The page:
Great River Mental Health provides evaluations, counseling, therapy, psychiatry and psychological testing for patients with mental illness, significant emotional disorders and addictions.

Everyone who receives our services will be treated with respect and dignity, and will be a partner in achieving recovery. We are committed to services that:
  • Demonstrate the value of family inclusion and the benefits of a strong support system
  • Focus on a person's strengths in his or her culture
  • Foster independence and recovery
  • Honor a person’s rights, wishes and needs
  • Promote a person's quality of life

To serve each patient's needs, Great River Mental Health requires referral from a health care provider and patients' medical records. After records are received, the patient scheduler will contact patients to make an appointment.

What is anxiety?

Anxiety is a normal emotion that everyone experiences. Feeling anxious about a test, or problems at home or work is common. But an anxiety disorder is more than a case of nerves. Anxiety disorders cause such distress that they interfere with people's ability to lead normal lives. Talking to a mental health professional is the first step in treating anxiety disorders.
Common anxiety disorders
  • Generalized anxiety disorder causes constant worry that can disrupt your life.
  • Obsessive-compulsive disorder causes unwanted thoughts. You also may perform certain actions repeatedly.
  • Panic disorder causes an intense fear of being in danger.
  • Phobias are extreme fears of certain objects, places or events.
Anxiety disorders cause intense feelings of panic and fear. They can appear unexpectedly and for no reason. When anxiety moves beyond an occasional wave of apprehension to a constant and dominating force in your life, you need to take steps to curb your anxiety. As a result, you may avoid anything that triggers your fear.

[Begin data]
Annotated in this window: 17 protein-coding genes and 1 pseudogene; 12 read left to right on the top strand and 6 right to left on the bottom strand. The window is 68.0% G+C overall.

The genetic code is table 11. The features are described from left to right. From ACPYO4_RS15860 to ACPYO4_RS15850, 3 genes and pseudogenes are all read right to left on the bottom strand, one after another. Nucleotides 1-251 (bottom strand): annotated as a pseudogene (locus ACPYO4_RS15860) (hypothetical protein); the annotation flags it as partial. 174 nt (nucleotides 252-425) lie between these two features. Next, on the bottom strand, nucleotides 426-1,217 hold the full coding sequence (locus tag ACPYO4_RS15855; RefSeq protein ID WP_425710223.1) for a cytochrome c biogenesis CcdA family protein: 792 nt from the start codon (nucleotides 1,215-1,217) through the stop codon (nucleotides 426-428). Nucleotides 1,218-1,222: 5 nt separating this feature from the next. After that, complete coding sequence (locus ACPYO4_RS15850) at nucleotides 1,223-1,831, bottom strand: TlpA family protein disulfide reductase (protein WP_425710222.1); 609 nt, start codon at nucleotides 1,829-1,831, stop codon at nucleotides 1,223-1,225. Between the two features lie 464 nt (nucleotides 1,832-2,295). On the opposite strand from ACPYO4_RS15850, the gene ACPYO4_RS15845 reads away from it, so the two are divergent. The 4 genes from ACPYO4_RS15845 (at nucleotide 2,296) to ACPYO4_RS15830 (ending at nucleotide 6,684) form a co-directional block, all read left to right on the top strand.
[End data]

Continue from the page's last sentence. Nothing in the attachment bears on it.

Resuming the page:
What causes anxiety disorders?
These are believed to have an effect:
  • Brain chemistry
  • Experiences
  • Heredity
  • Personality
There is evidence that anxiety disorders run in families. Studies suggest that a genetic factor, possibly activated by experiences, make some people more likely to have them. Because symptoms of anxiety disorders often are relieved by medicines that alter levels of brain chemicals, scientists believe brain chemistry affects the onset of anxiety disorders.
People who have low self-esteem and poor coping skills may be more prone to anxiety. Conversely, an anxiety disorder that begins in childhood may contribute to developing low-self esteem. Another factor includes the relation between anxiety disorders and long-term exposure to abuse, violence or poverty.
Treating anxiety disorders
Anxiety disorders respond well and often quickly to treatment. The treatment approach depends on the anxiety disorder and its severity. In general, most anxiety disorders are treated with behavioral therapy, medicine or a combination. Remember: Having an anxiety disorder is nothing to be ashamed of.

What is bipolar disorder?

Bipolar disorder is a serious mental illness characterized by extreme changes in mood, from mania (periods of great excitement, delusions and overactivity) to depression. If not treated, it can lead to risky behavior, damaged relations and careers, and suicidal tendencies. Bipolar disorder is more common in older teenagers and young adults, although it can affect children as young as 6.
A bipolar-disorder diagnosis is made only by taking careful note of symptoms, including their severity, length and frequency. The primary symptoms are dramatic and unpredictable mood swings. tThere are different types of bipolar disorders. Among the most common are mania and depression symptoms.